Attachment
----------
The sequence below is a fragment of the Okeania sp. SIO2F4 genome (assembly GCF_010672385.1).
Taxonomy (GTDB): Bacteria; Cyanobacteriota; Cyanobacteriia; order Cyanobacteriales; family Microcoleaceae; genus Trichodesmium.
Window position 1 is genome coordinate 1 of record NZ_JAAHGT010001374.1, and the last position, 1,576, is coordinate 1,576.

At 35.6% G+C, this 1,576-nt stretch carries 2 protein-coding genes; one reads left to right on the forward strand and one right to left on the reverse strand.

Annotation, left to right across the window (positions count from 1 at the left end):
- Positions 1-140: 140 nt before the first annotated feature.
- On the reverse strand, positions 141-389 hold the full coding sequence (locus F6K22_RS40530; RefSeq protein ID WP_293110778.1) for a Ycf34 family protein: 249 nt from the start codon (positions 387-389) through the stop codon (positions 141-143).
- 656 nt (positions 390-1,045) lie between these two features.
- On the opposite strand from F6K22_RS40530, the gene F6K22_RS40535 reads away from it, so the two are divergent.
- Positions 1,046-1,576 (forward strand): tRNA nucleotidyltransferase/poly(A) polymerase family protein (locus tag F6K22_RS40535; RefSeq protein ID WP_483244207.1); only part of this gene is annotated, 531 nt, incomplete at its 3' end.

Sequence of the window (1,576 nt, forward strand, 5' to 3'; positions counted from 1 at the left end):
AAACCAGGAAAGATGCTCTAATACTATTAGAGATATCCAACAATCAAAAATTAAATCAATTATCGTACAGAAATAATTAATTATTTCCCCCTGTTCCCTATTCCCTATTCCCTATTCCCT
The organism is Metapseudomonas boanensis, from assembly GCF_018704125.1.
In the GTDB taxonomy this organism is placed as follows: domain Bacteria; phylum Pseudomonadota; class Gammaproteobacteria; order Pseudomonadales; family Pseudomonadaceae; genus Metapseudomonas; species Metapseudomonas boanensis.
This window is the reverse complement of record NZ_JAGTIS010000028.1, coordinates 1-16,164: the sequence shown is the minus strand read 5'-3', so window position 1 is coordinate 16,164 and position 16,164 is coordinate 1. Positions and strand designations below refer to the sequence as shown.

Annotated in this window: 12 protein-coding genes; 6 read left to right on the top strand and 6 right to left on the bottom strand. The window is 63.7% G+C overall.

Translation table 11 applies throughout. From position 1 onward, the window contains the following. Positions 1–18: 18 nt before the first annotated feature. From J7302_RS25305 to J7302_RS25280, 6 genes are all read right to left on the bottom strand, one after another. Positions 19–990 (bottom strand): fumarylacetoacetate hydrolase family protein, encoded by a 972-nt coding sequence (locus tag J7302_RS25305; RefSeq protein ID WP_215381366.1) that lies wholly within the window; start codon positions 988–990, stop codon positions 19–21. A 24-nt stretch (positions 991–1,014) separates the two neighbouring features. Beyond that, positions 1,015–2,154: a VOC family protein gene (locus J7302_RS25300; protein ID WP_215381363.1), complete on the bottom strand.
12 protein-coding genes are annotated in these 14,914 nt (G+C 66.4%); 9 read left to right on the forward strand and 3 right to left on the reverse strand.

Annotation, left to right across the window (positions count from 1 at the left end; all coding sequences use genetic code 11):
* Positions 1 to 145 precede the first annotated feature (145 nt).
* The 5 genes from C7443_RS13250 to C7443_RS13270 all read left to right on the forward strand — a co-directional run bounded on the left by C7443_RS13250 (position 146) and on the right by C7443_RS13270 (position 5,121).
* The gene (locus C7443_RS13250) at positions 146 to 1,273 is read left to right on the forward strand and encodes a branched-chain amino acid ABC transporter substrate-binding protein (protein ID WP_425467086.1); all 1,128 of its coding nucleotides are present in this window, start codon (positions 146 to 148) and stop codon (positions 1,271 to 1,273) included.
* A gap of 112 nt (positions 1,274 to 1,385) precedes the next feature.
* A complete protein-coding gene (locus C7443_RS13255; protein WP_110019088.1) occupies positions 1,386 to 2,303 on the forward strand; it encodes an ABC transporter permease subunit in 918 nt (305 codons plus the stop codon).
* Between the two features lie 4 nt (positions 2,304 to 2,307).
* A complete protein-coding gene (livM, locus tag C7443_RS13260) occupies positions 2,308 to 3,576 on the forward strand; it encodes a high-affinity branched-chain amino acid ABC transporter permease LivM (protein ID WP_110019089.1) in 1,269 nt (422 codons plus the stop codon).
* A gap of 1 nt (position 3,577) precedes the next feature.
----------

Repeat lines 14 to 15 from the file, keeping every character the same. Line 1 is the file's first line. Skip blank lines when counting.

In the GTDB taxonomy this organism is placed as follows: domain Bacteria; phylum Pseudomonadota; class Gammaproteobacteria; order Pseudomonadales; family Pseudomonadaceae; genus Metapseudomonas; species Metapseudomonas boanensis.
This window is the reverse complement of record NZ_JAGTIS010000028.1, coordinates 1-16,164: the sequence shown is the minus strand read 5'-3', so window position 1 is coordinate 16,164 and position 16,164 is coordinate 1. Positions and strand designations below refer to the sequence as shown.